International markets

Overseas, on its opening weekend it earned $17,373,685 in 8 territories and ranked second for the weekend behind Harry Potter and the Deathly Hallows: Part 1 ($117.3 million).[56] After an eventual rollout in markets around the world and varying rankings among the Top Ten in subsequent weekends overseas, it reached first place at the overseas box office on the first weekend of 2011 (January 7–9) with $25.9 million.[56] It fell to second place with $14.9 million overseas on the Martin Luther King weekend, out-grossed by Tron: Legacy ($17.2 million).[56] On January 28–30, it regained first place with $17.1 million mainly due to a strong opening in the UK, Ireland and Malta.[56] On the following weekend (Feb. 4-6 2011), it continued to dominate on the summit of the overseas box office with $23.0 million, a feat the UK, Spain, Sweden and Norway mainly contributed to.[56] In cumulative overseas grosses, it marked the seventh largest 2010 picture, the third largest 2010 animated feature.[57]

Merchandising

Like other recent Disney animated features, Tangled is supported in retail stores by a line of toys and other merchandise.[58] Many of the Rapunzel dolls emphasize her hair, while some also include sound clips from the film. Toys based on other characters, including Flynn Rider, Pascal and Maximus, have also been released. Rapunzel became an official Disney Princess on October 2, 2011.[59]

A video game based on the film, titled Tangled: The Video Game was released on November 23, 2010 for the two Nintendo consoles Nintendo DS and Wii as well as for the PC platform by Disney Interactive Studios.[60]

Home media

Tangled was released by Walt Disney Studios Home Entertainment as a four-disc combo pack on March 29, 2011. The combo pack includes a Blu-ray 3D, standard Blu-ray, DVD, and digital copy. A two-disc Blu-ray/DVD combo pack and single DVD are also available. Bonus features for the Blu-ray include deleted scenes, two alternate opening sequences, two extended songs, and an inside look at how the film was made. The DVD includes only the two Original Storybook Openings and the 50th Animated Feature Countdown.

Sales of Tangled in the US and Canada exceeded $95 million in DVD and Blu-ray sales, the highest grossing DVD of the year to date; its home video sales exceeded the film's earnings in its first week in theaters.[61] The film sold a record 2,970,052 units (the equivalent of $44,521,079) in its first week in North America, the largest opening for a 2011 DVD. It dominated for two weeks on the DVD sales chart and sold 6,208,573 units ($95,280,386) as of October 23, 2011.[62] It has also sold 2,518,522 Blu-ray units ($59,220,275) by May 29, 2011.[63]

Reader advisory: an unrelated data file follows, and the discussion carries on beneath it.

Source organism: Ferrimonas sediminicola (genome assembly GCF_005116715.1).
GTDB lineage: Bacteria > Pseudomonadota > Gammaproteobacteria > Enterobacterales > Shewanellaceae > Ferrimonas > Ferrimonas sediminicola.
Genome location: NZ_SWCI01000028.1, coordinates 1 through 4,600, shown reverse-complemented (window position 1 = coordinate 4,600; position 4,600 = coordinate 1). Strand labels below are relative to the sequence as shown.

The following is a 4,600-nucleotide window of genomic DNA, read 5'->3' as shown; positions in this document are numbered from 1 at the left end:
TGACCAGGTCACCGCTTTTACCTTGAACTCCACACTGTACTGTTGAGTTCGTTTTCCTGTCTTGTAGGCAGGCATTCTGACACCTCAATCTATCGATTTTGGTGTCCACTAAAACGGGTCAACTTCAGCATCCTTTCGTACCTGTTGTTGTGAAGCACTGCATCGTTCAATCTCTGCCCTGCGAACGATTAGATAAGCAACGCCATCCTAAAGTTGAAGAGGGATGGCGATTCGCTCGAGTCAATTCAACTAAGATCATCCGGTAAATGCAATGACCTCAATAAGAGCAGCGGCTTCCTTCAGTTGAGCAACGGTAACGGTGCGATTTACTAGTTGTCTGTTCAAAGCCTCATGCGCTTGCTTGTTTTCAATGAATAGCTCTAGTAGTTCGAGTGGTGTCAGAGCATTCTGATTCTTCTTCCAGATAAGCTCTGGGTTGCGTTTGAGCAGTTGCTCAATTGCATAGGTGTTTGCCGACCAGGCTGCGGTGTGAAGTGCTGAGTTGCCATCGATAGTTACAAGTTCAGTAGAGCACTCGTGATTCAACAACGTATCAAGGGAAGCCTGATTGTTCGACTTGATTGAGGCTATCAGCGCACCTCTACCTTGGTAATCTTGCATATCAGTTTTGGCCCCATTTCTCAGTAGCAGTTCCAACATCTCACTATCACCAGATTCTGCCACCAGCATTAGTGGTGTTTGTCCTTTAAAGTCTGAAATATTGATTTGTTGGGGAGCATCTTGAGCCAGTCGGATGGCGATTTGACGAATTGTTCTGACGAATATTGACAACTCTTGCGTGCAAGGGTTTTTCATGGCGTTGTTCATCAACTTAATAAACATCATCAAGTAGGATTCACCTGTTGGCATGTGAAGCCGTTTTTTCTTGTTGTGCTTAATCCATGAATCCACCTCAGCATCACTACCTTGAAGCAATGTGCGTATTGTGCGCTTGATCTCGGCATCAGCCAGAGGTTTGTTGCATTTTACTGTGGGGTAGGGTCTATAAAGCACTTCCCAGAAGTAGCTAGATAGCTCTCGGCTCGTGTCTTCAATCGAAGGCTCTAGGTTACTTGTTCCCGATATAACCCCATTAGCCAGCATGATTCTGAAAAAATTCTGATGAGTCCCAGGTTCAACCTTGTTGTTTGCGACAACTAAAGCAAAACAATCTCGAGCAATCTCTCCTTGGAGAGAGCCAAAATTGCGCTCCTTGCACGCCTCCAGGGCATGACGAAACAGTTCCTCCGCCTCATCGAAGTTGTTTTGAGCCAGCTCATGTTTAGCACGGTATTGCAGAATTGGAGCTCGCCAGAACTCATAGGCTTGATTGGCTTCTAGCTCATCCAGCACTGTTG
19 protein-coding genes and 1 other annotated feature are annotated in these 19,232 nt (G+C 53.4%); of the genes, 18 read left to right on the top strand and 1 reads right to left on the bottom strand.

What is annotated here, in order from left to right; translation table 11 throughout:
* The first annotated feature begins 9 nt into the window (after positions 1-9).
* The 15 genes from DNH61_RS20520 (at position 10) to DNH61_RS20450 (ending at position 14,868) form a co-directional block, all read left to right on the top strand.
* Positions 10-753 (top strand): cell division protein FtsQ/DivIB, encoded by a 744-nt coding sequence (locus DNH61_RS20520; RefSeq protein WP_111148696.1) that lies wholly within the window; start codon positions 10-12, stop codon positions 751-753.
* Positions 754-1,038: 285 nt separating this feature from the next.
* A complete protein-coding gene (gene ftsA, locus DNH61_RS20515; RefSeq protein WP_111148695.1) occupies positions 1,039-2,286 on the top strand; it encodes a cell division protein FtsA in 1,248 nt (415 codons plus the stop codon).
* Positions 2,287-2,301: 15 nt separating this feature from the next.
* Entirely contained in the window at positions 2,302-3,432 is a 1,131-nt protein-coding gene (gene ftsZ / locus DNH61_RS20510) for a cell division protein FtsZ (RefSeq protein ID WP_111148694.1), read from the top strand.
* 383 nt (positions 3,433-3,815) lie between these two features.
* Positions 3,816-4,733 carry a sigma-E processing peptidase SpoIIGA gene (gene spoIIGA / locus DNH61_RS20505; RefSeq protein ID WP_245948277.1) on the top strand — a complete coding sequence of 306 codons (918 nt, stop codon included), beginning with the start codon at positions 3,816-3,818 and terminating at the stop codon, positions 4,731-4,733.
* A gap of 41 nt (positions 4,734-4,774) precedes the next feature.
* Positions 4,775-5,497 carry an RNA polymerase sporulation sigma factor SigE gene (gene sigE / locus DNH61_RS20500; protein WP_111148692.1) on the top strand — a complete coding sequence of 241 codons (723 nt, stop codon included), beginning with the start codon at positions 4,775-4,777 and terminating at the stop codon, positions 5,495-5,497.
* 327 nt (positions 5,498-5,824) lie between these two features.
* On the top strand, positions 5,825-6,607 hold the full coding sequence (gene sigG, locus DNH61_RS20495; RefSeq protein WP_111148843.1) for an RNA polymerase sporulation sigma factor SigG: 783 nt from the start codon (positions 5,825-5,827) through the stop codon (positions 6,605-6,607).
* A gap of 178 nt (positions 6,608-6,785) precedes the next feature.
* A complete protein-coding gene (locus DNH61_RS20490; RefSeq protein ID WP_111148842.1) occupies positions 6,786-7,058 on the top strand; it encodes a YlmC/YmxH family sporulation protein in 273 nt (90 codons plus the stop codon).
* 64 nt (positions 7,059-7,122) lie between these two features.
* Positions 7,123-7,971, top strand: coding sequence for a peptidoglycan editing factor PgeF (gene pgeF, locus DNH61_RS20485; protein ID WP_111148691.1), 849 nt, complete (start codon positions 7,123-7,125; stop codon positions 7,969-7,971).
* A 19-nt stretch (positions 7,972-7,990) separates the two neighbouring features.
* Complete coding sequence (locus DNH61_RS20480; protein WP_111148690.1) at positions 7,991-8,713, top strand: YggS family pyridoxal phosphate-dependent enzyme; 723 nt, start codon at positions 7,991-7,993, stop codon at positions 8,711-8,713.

Tangled Ever After

Tangled Ever After is an upcoming 5-6-minute[64] short animated film, set to premiere before the theatrical release of Beauty and the Beast 3D on January 13, 2012,[65] and will air in Spring 2012 on Disney Channel.[66] It is being directed by Nathan Greno and Byron Howard, the directors of Tangled. The short will pick up right after Tangled left off, showing Rapunzel marrying Flynn Rider, and the comical chaos caused by Pascal and Maximus, who try to find the lost rings before the wedding starts.

Accolades

The film has been nominated for ten awards. Hollywood Foreign Press Association nominated Tangled for two Golden Globe Awards, for Best Animated Feature Film and Best Original Song for "I See the Light", but lost to Toy Story 3 and Burlesque respectively. The film also received two nominations for the Broadcast Film Critics Association in the same categories, but lost to Toy Story 3 and 127 Hours, as well as nominations for two Annie Awards, for Best Animated Feature Film and for Writing in a Feature Production.

Tangled was also nominated for two Phoenix Film Critics Society Awards, Best Animated Film and Best Original Song for "I've Got a Dream", which it lost to Toy Story 3 and Burlesque. "I See the Light" has been nominated for Best Original Song at the 83rd Academy Awards, but lost to "We Belong Together" from Toy Story 3. It has also been nominated for 37th Saturn Award for Best Animated Film.

Tangled won best 3D scene of the year at the second annual International 3D Society Creative Arts Awards.[67]

Tangled is nominated for favorite film in the British Academy Children Awards for Favorite Film. Competing against films like Harry Potter and the Deathly Hallows Part 1, and Part 2, Transformers: Dark of the Moon, Cars 2, and Kung Fu Panda 2.

Group Category Result
83rd Academy Awards[68] Best Original Song ("I See the Light") Nominated
38th Annie Awards[69] Best Animated Feature Film Nominated
Writing in a Feature Production (Dan Fogelman) Nominated
Broadcast Film Critics Association Awards 2010[70] Best Animated Feature Film Nominated
Best Song ("I See the Light") Nominated
68th Golden Globe Awards[71] Best Animated Feature Film Nominated
Best Song ("I See the Light") Nominated
National Movie Awards Animation Won
Phoenix Film Critics Society Awards[72] Best Animated Film Nominated
Best Original Song ("I’ve Got a Dream") Nominated
37th Saturn Awards Best Animated Film Nominated
2011 Teen Choice Awards[73] Choice Animated Movie Voice (Zachary Levi) Nominated
British Academy Children's Awards (BAFTA) Favorite Film Pending

See also


References